Q: What are the major types of car insurance?
Liability: The most basic type of auto insurance you can purchase and is required by (nearly) all states. Liability insurance is what covers the damage caused to other people or property other than your own. To learn more about liability insurance read our full article.
Comprehensive: An optional coverage option that keeps your vehicle protected in case of theft, fire, vandalism, weather, animals, or acts of nature.
Collision: This type of coverage pays for damage to your vehicle in an accident with another vehicle or property. If you are leasing or financing your vehicle, you are typically required to pay for collision insurance.
Uninsured/Underinsured Motorist: Covers you and your passengers if you are involved in an accident with someone who does not have coverage or your injuries or property is damaged beyond the other drivers’ insurance limits. The uninsured motorist also covers your vehicle and passengers if you are involved in a hit and run accident. Each state has different mandates on whether you are required to carry this type of policy. For more policy information continue reading our best car insurance policies article.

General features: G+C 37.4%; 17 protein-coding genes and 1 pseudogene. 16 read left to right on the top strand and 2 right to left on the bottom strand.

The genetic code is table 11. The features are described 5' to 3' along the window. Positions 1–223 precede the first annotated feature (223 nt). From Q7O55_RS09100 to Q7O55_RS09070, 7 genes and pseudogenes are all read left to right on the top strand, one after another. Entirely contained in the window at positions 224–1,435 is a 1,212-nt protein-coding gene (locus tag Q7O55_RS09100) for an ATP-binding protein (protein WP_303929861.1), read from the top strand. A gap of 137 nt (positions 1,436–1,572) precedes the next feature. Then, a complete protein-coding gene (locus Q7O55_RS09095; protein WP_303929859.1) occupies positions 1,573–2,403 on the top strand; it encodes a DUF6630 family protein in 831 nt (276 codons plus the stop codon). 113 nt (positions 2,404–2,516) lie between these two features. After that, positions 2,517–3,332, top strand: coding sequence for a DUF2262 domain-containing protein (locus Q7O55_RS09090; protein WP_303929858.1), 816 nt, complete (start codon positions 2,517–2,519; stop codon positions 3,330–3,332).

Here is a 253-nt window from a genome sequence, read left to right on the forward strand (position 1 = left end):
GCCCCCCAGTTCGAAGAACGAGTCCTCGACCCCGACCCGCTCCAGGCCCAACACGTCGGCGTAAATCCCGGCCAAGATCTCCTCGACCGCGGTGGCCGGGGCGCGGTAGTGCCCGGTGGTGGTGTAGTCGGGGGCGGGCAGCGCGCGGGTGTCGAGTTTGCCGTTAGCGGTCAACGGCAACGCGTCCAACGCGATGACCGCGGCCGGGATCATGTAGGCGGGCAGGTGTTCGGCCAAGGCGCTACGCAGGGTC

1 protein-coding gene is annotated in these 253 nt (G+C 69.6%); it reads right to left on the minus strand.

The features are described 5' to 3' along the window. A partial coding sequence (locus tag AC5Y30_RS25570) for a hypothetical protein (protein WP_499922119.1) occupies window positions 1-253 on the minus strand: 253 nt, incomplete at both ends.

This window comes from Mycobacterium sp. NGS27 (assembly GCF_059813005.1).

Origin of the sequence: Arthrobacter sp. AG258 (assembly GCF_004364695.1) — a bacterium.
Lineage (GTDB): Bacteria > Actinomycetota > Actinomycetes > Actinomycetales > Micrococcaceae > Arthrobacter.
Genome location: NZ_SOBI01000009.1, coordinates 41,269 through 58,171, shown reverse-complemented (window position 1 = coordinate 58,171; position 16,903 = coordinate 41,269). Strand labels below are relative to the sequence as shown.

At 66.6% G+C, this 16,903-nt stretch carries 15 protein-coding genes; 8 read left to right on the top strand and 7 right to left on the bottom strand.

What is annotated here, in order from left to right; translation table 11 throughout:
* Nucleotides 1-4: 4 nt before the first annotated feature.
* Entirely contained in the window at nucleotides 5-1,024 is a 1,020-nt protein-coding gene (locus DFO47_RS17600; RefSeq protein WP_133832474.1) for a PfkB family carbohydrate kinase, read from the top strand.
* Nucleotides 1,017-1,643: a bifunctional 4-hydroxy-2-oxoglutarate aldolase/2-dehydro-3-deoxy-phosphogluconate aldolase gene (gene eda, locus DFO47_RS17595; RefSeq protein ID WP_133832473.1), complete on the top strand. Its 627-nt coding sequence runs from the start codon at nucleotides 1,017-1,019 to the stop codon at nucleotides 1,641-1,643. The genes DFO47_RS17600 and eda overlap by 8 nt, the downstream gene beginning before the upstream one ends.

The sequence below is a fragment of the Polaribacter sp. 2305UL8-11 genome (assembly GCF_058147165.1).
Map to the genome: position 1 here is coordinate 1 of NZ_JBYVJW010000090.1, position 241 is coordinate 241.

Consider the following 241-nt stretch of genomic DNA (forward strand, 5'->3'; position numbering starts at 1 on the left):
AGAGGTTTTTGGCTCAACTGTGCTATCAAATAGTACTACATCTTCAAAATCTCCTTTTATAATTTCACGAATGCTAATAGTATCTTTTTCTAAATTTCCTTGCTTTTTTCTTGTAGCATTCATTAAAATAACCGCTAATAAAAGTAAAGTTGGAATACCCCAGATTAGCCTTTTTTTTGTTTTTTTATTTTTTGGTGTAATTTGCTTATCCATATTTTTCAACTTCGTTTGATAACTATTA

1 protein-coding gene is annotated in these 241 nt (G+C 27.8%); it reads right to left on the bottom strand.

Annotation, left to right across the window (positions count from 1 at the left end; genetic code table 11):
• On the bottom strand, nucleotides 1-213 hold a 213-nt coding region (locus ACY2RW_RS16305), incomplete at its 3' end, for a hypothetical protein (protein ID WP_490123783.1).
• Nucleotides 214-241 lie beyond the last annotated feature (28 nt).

Q: By law, what types of car insurance do I have to have?
A: (almost all — not NH) All states require you to carry liability insurance on your vehicle. Your state may require additional auto insurance coverage. Limits are expressed: Amount for injuries per person/amount for injuries total per accident/amount for property damage per accident
*Quotes were obtained using the following profile: base 2015 Toyota Camry, male, 40-years-old. Policies reflect state minimum coverage options. We make every effort to provide the most accurate quotes based on the profile above. Due to the many combined variables involved in insurance quotes, the only way to get an accurate quote is to enter your own information through our partners’ secure websites.